There’s no denying that Anthony Bourdain is the maverick of the food-writing world. The chef and author of such bizarre, hilarious nonfiction books as Kitchen Confidential and A Cook’s Tour isn’t – unlike his contemporaries – content to limit his prose to reverent descriptions of this soufflé or that demi-glace. Instead, he revels in what can only be called the culinary underbelly, describing with delicious detail the nefarious practices that go on in restaurants, or the truly bracing adventure that is eating abroad.
So it’s no wonder that his latest fiction effort, The Bobby Gold Stories, deals with gangsters, murder, leg-breaking and, of course, truffle risotto. Bobby Gold becomes a leg breaker for a childhood acquaintance after serving ten years in prison for delivering cocaine for said acquaintance.
Of course, he’s a leg breaker with a soul, who tries valiantly to hide his discomfort with his job and whose favorite snack is bone marrow on toast. Bobby also works security at a nightclub (called, ironically enough, NiteKlub) where he meets Nikki, a tough-as-nails line cook who nevertheless develops a soft spot for Bobby. Their fate is sealed when he comes to the kitchen one night, content to snack on the night’s leftovers, and Nikki instead makes him that truffle risotto.
Both want to leave New York and their gritty lives behind, but, of course, that isn’t easy.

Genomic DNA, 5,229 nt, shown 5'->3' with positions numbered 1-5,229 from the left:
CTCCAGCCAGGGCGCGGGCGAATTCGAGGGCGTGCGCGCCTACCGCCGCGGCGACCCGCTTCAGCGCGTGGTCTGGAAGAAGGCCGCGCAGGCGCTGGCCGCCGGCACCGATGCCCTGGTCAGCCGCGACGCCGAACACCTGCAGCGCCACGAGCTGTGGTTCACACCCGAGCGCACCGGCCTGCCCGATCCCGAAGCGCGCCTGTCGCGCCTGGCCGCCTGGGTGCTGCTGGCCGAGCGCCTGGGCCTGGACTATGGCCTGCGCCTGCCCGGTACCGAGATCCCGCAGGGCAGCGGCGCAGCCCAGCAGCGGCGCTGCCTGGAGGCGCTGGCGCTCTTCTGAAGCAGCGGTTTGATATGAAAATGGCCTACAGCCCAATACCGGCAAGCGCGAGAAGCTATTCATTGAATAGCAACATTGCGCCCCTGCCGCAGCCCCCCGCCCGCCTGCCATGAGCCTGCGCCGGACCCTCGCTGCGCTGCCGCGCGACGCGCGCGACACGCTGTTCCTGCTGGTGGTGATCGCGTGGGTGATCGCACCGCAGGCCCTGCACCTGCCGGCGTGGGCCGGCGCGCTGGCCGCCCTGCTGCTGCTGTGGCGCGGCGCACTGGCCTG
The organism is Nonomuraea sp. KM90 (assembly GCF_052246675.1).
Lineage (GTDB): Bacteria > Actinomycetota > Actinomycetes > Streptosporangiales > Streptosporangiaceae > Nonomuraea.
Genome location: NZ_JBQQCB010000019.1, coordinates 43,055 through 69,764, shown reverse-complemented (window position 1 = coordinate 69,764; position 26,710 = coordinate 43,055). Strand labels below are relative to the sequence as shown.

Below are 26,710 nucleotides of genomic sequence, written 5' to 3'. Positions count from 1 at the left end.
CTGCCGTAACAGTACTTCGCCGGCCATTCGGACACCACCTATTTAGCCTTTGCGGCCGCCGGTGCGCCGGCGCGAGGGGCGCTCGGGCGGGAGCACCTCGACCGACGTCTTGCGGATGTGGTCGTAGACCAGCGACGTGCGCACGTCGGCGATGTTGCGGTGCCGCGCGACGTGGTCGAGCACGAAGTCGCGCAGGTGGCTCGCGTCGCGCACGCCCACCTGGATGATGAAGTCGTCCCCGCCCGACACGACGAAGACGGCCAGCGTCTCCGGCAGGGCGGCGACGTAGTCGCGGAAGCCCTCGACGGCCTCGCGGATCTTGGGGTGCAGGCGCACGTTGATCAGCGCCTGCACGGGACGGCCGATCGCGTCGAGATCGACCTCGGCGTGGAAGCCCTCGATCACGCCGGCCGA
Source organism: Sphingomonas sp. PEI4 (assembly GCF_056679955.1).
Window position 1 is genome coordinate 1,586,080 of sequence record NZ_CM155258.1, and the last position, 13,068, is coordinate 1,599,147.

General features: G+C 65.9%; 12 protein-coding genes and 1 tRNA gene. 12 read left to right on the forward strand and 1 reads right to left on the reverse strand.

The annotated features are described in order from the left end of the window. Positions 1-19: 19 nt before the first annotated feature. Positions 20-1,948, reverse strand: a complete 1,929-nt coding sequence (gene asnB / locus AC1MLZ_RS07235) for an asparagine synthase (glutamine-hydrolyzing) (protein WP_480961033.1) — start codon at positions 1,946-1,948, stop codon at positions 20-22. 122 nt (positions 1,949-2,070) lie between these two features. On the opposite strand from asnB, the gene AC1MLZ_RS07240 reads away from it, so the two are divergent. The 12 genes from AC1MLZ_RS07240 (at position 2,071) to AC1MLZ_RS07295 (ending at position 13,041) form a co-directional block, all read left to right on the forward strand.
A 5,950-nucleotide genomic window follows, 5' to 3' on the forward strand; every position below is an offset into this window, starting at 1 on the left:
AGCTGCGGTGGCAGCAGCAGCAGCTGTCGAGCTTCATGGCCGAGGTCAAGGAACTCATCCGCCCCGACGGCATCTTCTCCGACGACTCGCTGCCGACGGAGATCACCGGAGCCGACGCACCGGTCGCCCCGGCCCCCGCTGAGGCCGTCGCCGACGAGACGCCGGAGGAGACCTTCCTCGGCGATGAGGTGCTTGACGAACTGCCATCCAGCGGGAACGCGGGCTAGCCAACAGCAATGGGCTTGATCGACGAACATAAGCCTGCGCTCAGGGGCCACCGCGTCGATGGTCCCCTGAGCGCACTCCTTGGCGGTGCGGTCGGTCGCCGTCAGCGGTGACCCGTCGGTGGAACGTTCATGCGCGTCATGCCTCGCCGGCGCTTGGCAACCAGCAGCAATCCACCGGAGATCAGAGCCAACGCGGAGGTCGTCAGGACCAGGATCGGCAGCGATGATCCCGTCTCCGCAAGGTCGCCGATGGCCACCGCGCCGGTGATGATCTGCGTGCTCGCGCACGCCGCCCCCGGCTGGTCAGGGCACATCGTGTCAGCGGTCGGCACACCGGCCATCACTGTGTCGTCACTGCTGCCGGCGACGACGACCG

As always, Bourdain’s prose is tough and funny, but this compact book isn’t nearly as bracing as his non-fiction work.
His characters talk tough, have interesting quirks and some believable relationships, but the story doesn’t have quite enough bite. The conclusion is convoluted and, without revealing too much, doesn’t really tell us how Bobby and Nikki manage to escape a life-threatening situation. Some characters aren’t drawn well enough (I was aching to learn more about Eddie, the loser friend who Bobby works for, who, we can tell, is an addict and a creep, which is what drew Bobby to him in the first place).
The book is a lot of fun in some places, especially in the early scenes, when we see Bobby on the job, breaking the arm of someone who owes his boss money and roughing up a pair of bouncers for letting underage kids into the NiteKlub. But all in all, there isn’t much to sink your teeth into here. If you want a gripping, hilarious, unsparing read, perhaps you’re better off waiting for Bourdain’s next nonfiction effort.